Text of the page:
As it does for sectors such as global defense and transportation, nanotube technology holds great promise for the energy sector—and, in particular, for power generation. This July, researchers from the Massachusetts Institute of Technology (MIT) said carbon nanotubes showed potential as an innovative approach to storing solar energy, and Rice University scientists claimed they were closer to developing a unique wire that could transmit power with few losses.

As compared with converting the sun’s heat into electricity or storing that heat in a heavily insulated container, MIT researchers Jeffrey Grossman, postdoc Alexie Kolpak, and their coauthors say that storing the heat in chemical form has significant advantages—mainly because the chemical material can be stored for long periods without losing any stored energy. One problem associated with this approach is that the chemicals needed to perform this conversion and storage either degraded within a few cycles or included the rare and expensive element ruthenium.

But last year, the scientists used fulvalene diruthenium—a new material they made using carbon nanotubes, tiny tubular structures of pure carbon combined with a compound called azobenzene—to store solar energy. This July, they said in an article published in Nano Letters that the new chemical system is cost-effective and highly efficient at storing energy in a given amount of space—about 10,000 times higher in volumetric energy density, Kolpak says—making its energy density comparable to that of lithium-ion batteries. By using nanofabrication methods, “you can control [the molecules’] interactions, increasing the amount of energy they can store and the length of time for which they can store it — and most importantly, you can control both independently,” she says.

Thermo-chemical storage of solar energy uses a molecule whose structure changes when exposed to sunlight and that can remain stable in that form indefinitely. Then, when nudged by a stimulus—a catalyst, a small temperature change, a flash of light—it can quickly snap back to its other form, releasing its stored energy in a burst of heat. In the journal article “Azobenzene—Functionalized Carbon Nanotubes as High-Energy Density Solar Thermal Fuels,” Grossman describes it as creating a rechargeable heat battery with a long shelf life, like a conventional battery. The system also simplifies the process by combining energy harvesting and storage in a single step—though it would require the added step of using a thermoelectric device to generate electricity.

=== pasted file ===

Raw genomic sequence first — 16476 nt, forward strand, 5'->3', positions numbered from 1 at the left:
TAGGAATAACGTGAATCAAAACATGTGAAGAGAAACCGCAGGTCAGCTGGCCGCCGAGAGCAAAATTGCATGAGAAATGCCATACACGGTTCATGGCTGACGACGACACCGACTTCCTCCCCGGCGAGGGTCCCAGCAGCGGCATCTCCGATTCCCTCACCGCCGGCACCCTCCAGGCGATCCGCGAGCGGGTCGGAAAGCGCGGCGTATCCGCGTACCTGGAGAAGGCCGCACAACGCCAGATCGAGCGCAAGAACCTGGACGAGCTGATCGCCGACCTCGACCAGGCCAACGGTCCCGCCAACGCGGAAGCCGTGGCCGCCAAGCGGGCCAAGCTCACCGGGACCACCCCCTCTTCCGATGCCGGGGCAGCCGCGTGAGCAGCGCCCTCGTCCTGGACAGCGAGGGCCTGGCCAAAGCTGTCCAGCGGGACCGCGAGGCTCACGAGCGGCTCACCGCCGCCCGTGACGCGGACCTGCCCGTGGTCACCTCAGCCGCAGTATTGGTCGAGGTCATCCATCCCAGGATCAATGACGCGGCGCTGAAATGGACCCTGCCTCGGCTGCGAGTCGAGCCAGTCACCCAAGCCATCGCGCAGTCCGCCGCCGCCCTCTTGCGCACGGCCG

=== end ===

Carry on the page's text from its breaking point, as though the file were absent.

The researchers are now working to optimize the energy barrier separating the two stable states the molecule can adopt: Too low a barrier, and the molecule would return too easily to its “uncharged” state, failing to store energy for long periods; if the barrier were too high, it would not be able to easily release its energy when needed. “The barrier has to be optimized,” Grossman says.

At Rice University in Houston, Texas, meanwhile, scientists say they have achieved a pivotal breakthrough that involves development of armchair quantum wire—a weave of metallic nanotubes that promises to carry electricity with negligible loss over long distances. In another article in Nano Letters, Rice chemist Andrew R. Barron says the wire could ideally replace the nation’s copper-based grid, which loses electricity at an estimated 5% per 100 miles of transmission.

The prime hurdle for the so-called “miracle cable” is the manufacture of massive amounts of metallic single-walled carbon nanotubes. Dubbed armchairs for their unique shape, the nanotubes can’t yet be made alone; they grow in batches with other kinds of nanotubes and must be separated out—a difficult process given that a human hair is 50,000 times larger than a single nanotube (Figure 7).

7. Nanocable. Rice University researchers have developed a carbon nanotube wire that promises to transmit electricity with negligible losses. These images show a single carbon nanotube before and after amplification. Courtesy: Barron Lab/Rice University

Rice researchers demonstrated that “you could do this—but in the first demonstration, we got only one tube to grow out of hundreds or thousands,” Barron said. Subsequent experiments raised the yield, but tube growth was minimal. In other attempts, the catalyst would literally eat—or “etch”—the nanotubes, he said. The process has taken years, but the payoff is clear because up to 90% of the nanotubes in a batch can be amplified to significant lengths, he added. While initial growth took place at 1,000C/1,832F, the researchers found the amplification step required lowering the temperature by 200 degrees, in addition to adjusting the chemistry to maximize the yield.

Barron’s team continues to fine-tune the process and hopes that by summer’s end they can begin amplifying armchair nanotubes with the goal of making large quantities of pure metallics. Their work was inspired by late Rice professor, nanotech pioneer, and Nobel laureate Richard Smalley and conducted in collaboration with Rice chemist James Tour. “Increasing the Efficiency of Single Walled Carbon Nanotube Amplification by Fe–Co Catalysts Through the Optimization of CH4/H2 Partial Pressures,” appeared in the July Nano Letters.

—Sonal Patel is POWER’s senior writer.